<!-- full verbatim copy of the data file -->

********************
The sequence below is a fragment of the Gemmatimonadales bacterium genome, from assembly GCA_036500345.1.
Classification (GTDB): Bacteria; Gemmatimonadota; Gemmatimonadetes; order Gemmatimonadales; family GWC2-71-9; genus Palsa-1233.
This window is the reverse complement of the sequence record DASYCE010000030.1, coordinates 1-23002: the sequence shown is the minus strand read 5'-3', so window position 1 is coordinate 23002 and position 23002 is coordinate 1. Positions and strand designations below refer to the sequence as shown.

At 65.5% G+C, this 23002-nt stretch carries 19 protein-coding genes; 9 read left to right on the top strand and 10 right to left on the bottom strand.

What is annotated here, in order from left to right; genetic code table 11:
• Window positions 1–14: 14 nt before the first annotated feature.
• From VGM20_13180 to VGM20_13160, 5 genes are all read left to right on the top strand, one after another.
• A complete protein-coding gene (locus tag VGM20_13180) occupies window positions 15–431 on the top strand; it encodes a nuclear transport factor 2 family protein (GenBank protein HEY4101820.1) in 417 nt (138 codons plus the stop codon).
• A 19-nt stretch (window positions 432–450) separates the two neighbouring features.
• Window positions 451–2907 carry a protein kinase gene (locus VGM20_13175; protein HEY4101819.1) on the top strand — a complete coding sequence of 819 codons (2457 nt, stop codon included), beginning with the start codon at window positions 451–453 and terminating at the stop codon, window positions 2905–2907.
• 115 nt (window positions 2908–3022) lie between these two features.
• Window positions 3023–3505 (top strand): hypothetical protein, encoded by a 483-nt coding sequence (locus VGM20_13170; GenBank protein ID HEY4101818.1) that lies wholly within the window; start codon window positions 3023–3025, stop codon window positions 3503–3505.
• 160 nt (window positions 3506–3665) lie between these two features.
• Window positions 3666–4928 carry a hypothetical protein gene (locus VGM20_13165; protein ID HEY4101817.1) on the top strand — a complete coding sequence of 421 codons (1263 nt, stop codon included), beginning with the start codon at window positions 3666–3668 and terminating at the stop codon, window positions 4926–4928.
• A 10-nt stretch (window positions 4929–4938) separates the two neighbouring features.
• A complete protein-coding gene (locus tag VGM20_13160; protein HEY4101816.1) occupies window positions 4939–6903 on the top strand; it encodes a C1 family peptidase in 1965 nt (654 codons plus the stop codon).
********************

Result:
The sequence below is a fragment of the Gemmatimonadales bacterium genome, from assembly GCA_036500345.1.
Classification (GTDB): Bacteria; Gemmatimonadota; Gemmatimonadetes; order Gemmatimonadales; family GWC2-71-9; genus Palsa-1233.
This window is the reverse complement of the sequence record DASYCE010000030.1, coordinates 1-23002: the sequence shown is the minus strand read 5'-3', so window position 1 is coordinate 23002 and position 23002 is coordinate 1. Positions and strand designations below refer to the sequence as shown.

At 65.5% G+C, this 23002-nt stretch carries 19 protein-coding genes; 9 read left to right on the top strand and 10 right to left on the bottom strand.

What is annotated here, in order from left to right; genetic code table 11:
• Window positions 1–14: 14 nt before the first annotated feature.
• From VGM20_13180 to VGM20_13160, 5 genes are all read left to right on the top strand, one after another.
• A complete protein-coding gene (locus tag VGM20_13180) occupies window positions 15–431 on the top strand; it encodes a nuclear transport factor 2 family protein (GenBank protein HEY4101820.1) in 417 nt (138 codons plus the stop codon).
• A 19-nt stretch (window positions 432–450) separates the two neighbouring features.
• Window positions 451–2907 carry a protein kinase gene (locus VGM20_13175; protein HEY4101819.1) on the top strand — a complete coding sequence of 819 codons (2457 nt, stop codon included), beginning with the start codon at window positions 451–453 and terminating at the stop codon, window positions 2905–2907.
• 115 nt (window positions 2908–3022) lie between these two features.
• Window positions 3023–3505 (top strand): hypothetical protein, encoded by a 483-nt coding sequence (locus VGM20_13170; GenBank protein ID HEY4101818.1) that lies wholly within the window; start codon window positions 3023–3025, stop codon window positions 3503–3505.
• 160 nt (window positions 3506–3665) lie between these two features.
• Window positions 3666–4928 carry a hypothetical protein gene (locus VGM20_13165; protein ID HEY4101817.1) on the top strand — a complete coding sequence of 421 codons (1263 nt, stop codon included), beginning with the start codon at window positions 3666–3668 and terminating at the stop codon, window positions 4926–4928.
• A 10-nt stretch (window positions 4929–4938) separates the two neighbouring features.
• A complete protein-coding gene (locus tag VGM20_13160; protein HEY4101816.1) occupies window positions 4939–6903 on the top strand; it encodes a C1 family peptidase in 1965 nt (654 codons plus the stop codon).